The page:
And a good thing I did because I was drawing a pretty big blank, facing the second half of our alphabetical series. But inspiration was found and now I can’t see how I would have missed it.

For this one we’re going to take a little field trip to my favorite city in the USA: New Orleans. Not the city of my birth (though only an hour away) I always get this thrill of excitement when I see those wrought-iron balconies, narrow streets and iconic signs. The go-cups and Marie Laveau’s don’t hurt either. And it’s been far too many years since I’ve made it back to play tourist visit.

New Orleans isn’t short on flavors to savor, either: there’s the seafood delicacies, the spicy sauces, Cajun this, Creole that, and then there’s the desserts. It’s one of these desserts that became our mission to recreate: the Praline.

Pecans surrounded by a creamy, melt-in-your mouth candy. And candy? Is time consuming to make (not to mention dangerous: molten sugar and a better chance that the humidity will prevent it from setting properly). This cocktail? Gets the job done with a lot less trouble.

New Orleans Praline

1 oz Vanilla Vodka
1/2 oz Frangelico
1/4 oz Butterschnapps
1 1/2 oz Cream Soda

Combine vodka and the liqueurs over ice and shake with a touch of the zydeco in your soul. Strain into a chilled cocktail glass while adding the cream soda.

There’s not a readily available pecan liqueur that I’m aware of, so we went with the smooth hazelnut liqueur instead. If you prefer, you could use amaretto but you might also need to add more vodka and soda to balance the stronger flavor of the almond liqueur. Either way you’ll end up with a rich, creamy, decadent cocktail that contains the essence of a praline without all the work.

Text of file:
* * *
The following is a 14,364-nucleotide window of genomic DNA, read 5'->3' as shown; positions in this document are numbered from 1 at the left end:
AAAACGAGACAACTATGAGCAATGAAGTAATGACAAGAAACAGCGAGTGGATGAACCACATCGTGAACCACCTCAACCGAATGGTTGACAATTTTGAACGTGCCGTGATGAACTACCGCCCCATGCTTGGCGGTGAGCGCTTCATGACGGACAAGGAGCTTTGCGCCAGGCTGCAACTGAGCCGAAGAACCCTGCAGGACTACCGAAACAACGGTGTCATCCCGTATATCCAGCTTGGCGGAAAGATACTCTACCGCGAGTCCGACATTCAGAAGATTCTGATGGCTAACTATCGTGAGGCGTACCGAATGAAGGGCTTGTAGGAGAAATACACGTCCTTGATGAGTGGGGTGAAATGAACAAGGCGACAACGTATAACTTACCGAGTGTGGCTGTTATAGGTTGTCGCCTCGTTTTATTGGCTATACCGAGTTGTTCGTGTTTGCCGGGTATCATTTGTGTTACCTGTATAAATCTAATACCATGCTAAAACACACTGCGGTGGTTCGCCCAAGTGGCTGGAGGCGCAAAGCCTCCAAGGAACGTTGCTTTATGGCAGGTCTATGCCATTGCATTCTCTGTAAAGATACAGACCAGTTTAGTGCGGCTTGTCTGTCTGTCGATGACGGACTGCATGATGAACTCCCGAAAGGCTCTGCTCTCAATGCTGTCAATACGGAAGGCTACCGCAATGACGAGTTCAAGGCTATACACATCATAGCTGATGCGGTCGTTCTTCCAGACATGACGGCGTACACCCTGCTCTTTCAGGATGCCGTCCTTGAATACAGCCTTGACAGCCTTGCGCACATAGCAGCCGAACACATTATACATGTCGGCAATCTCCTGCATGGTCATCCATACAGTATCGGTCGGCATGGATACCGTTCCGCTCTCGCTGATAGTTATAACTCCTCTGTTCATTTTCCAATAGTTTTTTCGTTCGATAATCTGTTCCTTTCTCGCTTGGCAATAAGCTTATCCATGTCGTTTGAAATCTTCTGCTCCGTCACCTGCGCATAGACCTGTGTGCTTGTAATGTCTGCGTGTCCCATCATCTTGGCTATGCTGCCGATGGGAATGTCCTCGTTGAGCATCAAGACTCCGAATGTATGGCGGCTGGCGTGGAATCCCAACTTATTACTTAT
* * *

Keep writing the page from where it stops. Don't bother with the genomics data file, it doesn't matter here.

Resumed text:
New Ghirardelli LUXE Milk Chocolate


Have you heard? Those lovely chocolatiers, Ghirardelli, have come out with a new line: LUXE.

In clean, white packaging (these bags are paper instead of the traditional foiled-printed plastic) the banner touts what should be a reassuring label, “All Natural,” but what it really makes me wonder is–what wasn’t natural about the regular Ghirardelli we’ve been eating all these years?

In CVS, the other day, I happened upon a display that featured bags of both the LUXE line as well as a variety of classic squares. Unfortunately, of the unfilled variety they only had a dark chocolate (which showed no additives different than the LUXE line’s soy lecithin, a common emulsifier) and the rest were filled with various goos (tasty goos, as goos go, and I don’t make a habit of turning them down when offered). This made direct comparison of milk chocolate to milk chocolate impossible. The filled chocolates (caramel was the one I examined) did show corn syrup and other ingredients that some consider unnatural, but that’s just as likely to be from the filling as the chocolate (separating the components out would have helped).

Another unfortunate fact is that I’ve been unable to find a shred of nutritional data on Ghirardelli’s website, or even a complete ingredient list for each of their products–the individual packages give a mailing address to send off for the information.